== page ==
having lived it, almost too tired to write it out

The tag on my mom’s bike handlebar claims, “6/30/07 – 1 week”. It had a bad tube and (possible) wheel burr. So after ample repair time two weeks ago I went into the (shall remain nameless) bike shop to check on the bike; not yet. OK. So last week I called to ask if the bike was ready; it was not – but, “I’ll have it done tomorrow. It’s probably a ten minute job.” OK.

This morning my parents, their dog, my children and I walked the family down to the shop, towing the bike trailer behind us and anticipating our first ride together in over a month, yay! (This neighborhood mongrel followed us half the way which really enraged my dad for some reason). We get to the shop and the bike is Still. Not. Done. This time the Goofy Bike Guy (I really need a good nickname for him) is very apologetic – he winces as he hears what bike I’m here for, because he knows it’s overdue twice over. Meanwhile I notice the bike shop – a truly amazing building with more clutter than you can imagine including a 15 foot tall pair of functional display Lee overalls – has filled up with lots, and I mean lots of bikes. More than half the bikes are ones waiting for repair. There are only two employees in the shop, including GBG, and they both seem (understandably) busy.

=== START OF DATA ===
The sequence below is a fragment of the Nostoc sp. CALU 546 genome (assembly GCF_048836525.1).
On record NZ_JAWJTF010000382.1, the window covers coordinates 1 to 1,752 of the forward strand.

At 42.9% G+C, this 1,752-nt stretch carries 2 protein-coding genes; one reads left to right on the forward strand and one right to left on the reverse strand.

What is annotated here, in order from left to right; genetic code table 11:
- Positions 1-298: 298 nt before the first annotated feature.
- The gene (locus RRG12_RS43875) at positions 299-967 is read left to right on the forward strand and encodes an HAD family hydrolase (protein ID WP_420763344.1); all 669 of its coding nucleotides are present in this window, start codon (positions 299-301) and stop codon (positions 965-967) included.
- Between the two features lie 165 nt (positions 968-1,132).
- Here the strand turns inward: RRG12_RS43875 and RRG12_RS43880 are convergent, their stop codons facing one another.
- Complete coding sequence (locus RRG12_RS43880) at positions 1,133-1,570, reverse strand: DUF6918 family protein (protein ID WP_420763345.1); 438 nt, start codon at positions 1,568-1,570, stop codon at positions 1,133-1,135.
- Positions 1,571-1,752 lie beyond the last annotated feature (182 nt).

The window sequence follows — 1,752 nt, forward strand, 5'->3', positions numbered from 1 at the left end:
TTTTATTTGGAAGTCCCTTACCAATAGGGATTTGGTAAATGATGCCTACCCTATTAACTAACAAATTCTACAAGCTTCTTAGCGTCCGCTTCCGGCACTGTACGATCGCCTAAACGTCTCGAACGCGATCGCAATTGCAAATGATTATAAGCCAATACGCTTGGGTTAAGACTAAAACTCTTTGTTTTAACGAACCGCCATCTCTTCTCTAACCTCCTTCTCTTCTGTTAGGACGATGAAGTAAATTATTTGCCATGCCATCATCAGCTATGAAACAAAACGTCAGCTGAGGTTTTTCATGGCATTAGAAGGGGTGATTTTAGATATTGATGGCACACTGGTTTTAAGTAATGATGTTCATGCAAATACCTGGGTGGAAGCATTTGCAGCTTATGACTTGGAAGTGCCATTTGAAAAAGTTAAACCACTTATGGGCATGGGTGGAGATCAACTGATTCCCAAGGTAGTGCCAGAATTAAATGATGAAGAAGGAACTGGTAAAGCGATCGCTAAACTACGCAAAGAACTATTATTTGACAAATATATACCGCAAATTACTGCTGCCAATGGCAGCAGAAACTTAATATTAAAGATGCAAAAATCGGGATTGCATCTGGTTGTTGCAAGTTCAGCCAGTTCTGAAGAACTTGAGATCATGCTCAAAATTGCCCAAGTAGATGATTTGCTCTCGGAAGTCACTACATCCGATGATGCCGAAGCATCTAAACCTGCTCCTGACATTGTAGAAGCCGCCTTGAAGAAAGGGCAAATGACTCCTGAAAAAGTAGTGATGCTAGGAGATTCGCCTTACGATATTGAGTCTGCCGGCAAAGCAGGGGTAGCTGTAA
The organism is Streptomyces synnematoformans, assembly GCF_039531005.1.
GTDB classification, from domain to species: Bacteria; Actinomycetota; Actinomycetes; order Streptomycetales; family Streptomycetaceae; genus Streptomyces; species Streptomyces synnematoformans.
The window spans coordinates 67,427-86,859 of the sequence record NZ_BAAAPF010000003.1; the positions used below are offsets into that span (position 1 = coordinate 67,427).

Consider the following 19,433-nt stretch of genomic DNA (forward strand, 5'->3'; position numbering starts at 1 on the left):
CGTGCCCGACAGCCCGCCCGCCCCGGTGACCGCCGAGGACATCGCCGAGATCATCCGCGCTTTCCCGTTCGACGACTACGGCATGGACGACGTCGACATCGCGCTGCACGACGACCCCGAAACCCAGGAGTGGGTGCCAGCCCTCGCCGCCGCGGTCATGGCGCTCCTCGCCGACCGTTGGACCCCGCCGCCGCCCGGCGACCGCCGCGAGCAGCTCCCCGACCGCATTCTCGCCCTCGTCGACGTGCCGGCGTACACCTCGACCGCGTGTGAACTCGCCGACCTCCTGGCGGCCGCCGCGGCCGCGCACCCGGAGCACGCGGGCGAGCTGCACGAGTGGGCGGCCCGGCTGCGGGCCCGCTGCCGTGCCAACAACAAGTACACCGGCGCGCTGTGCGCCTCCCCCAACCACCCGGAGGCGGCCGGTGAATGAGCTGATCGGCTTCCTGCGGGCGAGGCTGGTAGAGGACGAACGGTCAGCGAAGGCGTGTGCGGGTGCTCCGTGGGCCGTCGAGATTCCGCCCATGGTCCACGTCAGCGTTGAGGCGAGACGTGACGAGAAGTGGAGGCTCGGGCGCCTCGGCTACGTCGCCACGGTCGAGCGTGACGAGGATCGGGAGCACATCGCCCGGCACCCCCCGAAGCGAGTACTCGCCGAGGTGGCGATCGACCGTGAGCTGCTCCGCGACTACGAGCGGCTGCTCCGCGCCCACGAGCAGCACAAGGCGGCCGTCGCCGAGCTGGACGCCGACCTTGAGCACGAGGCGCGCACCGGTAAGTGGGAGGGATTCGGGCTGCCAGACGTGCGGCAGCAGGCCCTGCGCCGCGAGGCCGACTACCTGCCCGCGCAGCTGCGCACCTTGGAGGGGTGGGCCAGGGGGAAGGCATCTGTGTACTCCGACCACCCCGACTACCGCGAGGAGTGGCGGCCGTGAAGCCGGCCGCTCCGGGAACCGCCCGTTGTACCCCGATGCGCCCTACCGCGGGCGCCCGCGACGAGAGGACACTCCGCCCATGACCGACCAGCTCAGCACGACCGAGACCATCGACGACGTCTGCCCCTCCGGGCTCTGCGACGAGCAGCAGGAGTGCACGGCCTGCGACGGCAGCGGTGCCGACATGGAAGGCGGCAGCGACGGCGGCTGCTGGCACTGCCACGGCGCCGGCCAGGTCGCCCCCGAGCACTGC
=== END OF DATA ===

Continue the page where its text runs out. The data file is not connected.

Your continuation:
GBG asks me to come back in a couple hours (that would be 3 PM); I tell him I’ll be in at 4. I leave my trailer inside the shop and we haul our asses home. You know where this story is going, don’t you? Because at 4 PM I once again walk the kids down and we ring in and guess what? The bike isn’t done. Meanwhile, GBG is hurriedly doing a job for a customer who’d come in and said they had “immediate” needs. I have now officially noticed that to get your bike done you have to tell GBG you need it right now and literally stand in his shop while he does it – thereby arseing over the many people who were willing to wait a week or month (but in reality, will wait forever or until they themselves come inside the shop and stand there).

That’s what ends up happening. The kids and I hang out in the shop for the (as promised) 10-minute job. It’s taken up so much of my time today (not to mention the other trips), that by the time he’s done I’m just kind of sad and not even pissed. The total is just $10. Somehow I would have liked to be charged more, maybe because it would have energized me in some way.

Anecdotally: after the first trip to the shop today my mom, kids and I left the shop to immediately encounter a HQX panhandler of sorts (rare here; more common in Aberdeen) who told us the buses weren’t running and she needed gas money for a ride to Olympia to catch a train. “I don’t have any money,” I said (truthfully) and my mom demurred as well. The woman yelled abruptly, “NO! I mean I give YOU gas money and you give me a ride to Olympia!” “Oh,” I said, “No, sorry.” The woman half-stomped, half wandered into the street to flag down cars. Mom and I headed to the sandwich shop and my mom said, “She really did say it confusing,” in almost a hurt tone of voice. We go inside the Sweet Shoppe, sit down. Have to move tables because the top of the table wobbles fiercely. “What’s with this town?” I ask my mom and she laughs. I make a “root toot” farting clown sound with my mouth and jog my elbows up and down.

HQX was not in fine form today.

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